DAYTONA BEACH, Fla. -- Three races down during Speedweeks and nobody has any idea what they'll see in the Daytona 500.
Kurt Busch felt certain he cemented himself the favorite after winning Thursday's first 150-mile qualifying race, backing up last weekend's victory in the exhibition Budweiser Shootout.
Jeff Burton, the winner of the second qualifying race, respectfully disagreed.
The lack of a clear front-runner was the least of NASCAR's problems, though. Drivers have locked in on a new style of tandem racing that has just about everyone unsure how Sunday's season-opener will unfold.
All three races so far have been dominated by two-car packs, as drivers figured out the fastest way around the new asphalt at Daytona International Speedway. It's vastly different from the wild pack racing fans adore at Daytona, and NASCAR has already made a series of rules changes this week in an attempt to separate the cars.
Most drivers seem dazzled by this radical new racing, but fans are a little freaked out at the potential for a boring race.
Burton insisted nothing will be different come Sunday.
"It's my prediction it will be the same Daytona 500," he said. "When somebody has a chance to take the Daytona 500 trophy home, you do things that you weren't going to do 100 laps before that. It's the same thing every time we come down here."
So far, it's hardly been a wild ride.
As soon as the green flag fell for each of Thursday's qualifying races, the field broke up in two-car packs. It was a repeat of every on-track session since the speedway was paved during the offseason, and drivers determined during two test sessions that hooking up in pairs is the fastest way around the track.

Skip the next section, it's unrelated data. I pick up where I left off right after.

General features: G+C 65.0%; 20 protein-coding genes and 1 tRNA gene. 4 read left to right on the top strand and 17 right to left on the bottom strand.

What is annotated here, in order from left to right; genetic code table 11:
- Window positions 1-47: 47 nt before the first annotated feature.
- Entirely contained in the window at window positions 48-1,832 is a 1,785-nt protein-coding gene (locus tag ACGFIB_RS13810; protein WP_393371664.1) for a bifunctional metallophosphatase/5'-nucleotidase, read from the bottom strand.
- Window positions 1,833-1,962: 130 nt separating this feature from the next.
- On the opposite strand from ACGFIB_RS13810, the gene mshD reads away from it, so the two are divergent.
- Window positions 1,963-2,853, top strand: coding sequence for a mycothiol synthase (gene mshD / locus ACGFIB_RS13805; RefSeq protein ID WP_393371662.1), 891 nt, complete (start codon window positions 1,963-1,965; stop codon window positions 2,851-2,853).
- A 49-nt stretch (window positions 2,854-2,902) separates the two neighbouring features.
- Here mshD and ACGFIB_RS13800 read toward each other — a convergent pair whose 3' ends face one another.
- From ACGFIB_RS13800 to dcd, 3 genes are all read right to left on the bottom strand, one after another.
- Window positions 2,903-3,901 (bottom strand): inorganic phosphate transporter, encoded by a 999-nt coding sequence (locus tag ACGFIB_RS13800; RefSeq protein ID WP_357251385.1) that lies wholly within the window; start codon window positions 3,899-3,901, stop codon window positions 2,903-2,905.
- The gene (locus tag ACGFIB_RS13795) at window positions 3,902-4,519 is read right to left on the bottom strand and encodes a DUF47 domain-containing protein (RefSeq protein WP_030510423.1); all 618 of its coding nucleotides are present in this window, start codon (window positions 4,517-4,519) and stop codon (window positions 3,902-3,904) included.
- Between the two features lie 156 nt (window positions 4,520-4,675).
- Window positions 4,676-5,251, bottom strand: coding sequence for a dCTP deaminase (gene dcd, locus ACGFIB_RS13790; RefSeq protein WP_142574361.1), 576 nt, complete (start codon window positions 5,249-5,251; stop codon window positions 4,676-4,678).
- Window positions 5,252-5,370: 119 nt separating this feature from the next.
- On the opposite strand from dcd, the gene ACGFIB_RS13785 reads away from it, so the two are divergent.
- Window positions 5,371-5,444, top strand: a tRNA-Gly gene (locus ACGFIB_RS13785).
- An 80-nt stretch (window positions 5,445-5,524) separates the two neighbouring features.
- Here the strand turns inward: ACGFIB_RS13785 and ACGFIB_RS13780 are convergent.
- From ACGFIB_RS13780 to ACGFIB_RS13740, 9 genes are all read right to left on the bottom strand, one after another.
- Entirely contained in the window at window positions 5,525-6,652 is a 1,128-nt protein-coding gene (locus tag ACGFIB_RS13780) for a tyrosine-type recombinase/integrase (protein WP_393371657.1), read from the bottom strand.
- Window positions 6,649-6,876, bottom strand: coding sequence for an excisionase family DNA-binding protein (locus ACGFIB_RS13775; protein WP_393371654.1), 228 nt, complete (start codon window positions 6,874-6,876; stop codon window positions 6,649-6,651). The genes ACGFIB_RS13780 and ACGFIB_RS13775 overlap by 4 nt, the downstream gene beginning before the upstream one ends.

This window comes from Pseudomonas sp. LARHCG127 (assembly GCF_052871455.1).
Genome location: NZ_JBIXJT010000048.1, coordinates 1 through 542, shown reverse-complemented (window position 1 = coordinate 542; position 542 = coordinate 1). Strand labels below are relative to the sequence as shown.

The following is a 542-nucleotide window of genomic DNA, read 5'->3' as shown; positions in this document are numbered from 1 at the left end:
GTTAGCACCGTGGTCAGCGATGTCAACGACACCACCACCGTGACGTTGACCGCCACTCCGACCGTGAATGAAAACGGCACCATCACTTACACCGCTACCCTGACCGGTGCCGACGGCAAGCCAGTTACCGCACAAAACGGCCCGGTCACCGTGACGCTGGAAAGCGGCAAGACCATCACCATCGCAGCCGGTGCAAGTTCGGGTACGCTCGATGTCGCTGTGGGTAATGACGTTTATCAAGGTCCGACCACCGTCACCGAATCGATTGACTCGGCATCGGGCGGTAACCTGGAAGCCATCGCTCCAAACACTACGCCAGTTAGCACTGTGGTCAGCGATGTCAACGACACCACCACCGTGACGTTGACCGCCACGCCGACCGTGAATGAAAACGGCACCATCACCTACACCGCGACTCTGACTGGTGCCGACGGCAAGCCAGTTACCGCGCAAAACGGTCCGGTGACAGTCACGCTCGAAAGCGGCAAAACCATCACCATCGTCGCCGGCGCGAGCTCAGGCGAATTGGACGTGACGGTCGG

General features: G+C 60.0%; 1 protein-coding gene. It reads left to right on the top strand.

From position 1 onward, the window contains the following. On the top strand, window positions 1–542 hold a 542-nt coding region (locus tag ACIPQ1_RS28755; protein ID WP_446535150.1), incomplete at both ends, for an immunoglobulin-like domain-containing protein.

Every minute of practice has been used by drivers trying to figure out who they can work with, how long they can stay hooked up, and how quickly they can swap positions. NASCAR has tried a series of technical adjustments this week to break up the tandems -- mostly through changes to the cooling systems that cause cars to overheat if they stay hooked up too long.
Several drivers, Busch included, have mastered the system in a very short time.
"To find the right drafting partners out there, make different things happen, you're learning every lap," said Busch, who worked with Regan Smith through most of his qualifying win.
"It's amazing what partnerships can do out on the racetrack, and when two guys can think the same way without saying a word, things are going to happen for those two guys."
But others are still trying to figure it out.
"Guys, it don't compare to anything," said two-time Daytona 500 winner Bill Elliott, who raced his way into the field in the first qualifying race. "I've never experienced anything like what you have to do to make it work. It's the craziest thing I've ever seen. It's like a bunch of kids playing leapfrog, but they were doing it in pairs."
Elliott was one of seven drivers to earn a spot in the field during Thursday's races. He was joined by two-time Daytona 500 winner Michael Waltrip, who is racing in a paint scheme that commemorates the car he drove to victory in the 2001 race -- when Dale Earnhardt was killed in a last-lap accident. Friday marks the 10-year anniversary.
"I wanted to celebrate Dale's life," Waltrip said, relieved at making the race.
The Keselowski hookup was the feel-good story of the day, as the 29-year-old journeyman raced his way into the field driving a 5-year-old car that he prepared with his father. He recruited his uncle to Daytona to help this week, then needed a huge push from Brad, a star for deep-pocketed Penske Racing, to get into NASCAR's biggest race.
"It still goes to show you that you've got a chance no matter what," Brian Keselowski said. "You find a guy to push you -- thank God it was my brother, I don't know if anybody else would have stuck with me that long. It gives everybody a shot at it and says that the independent guy that can go out and find a racecar, put it together, get a good push, everybody's got a chance."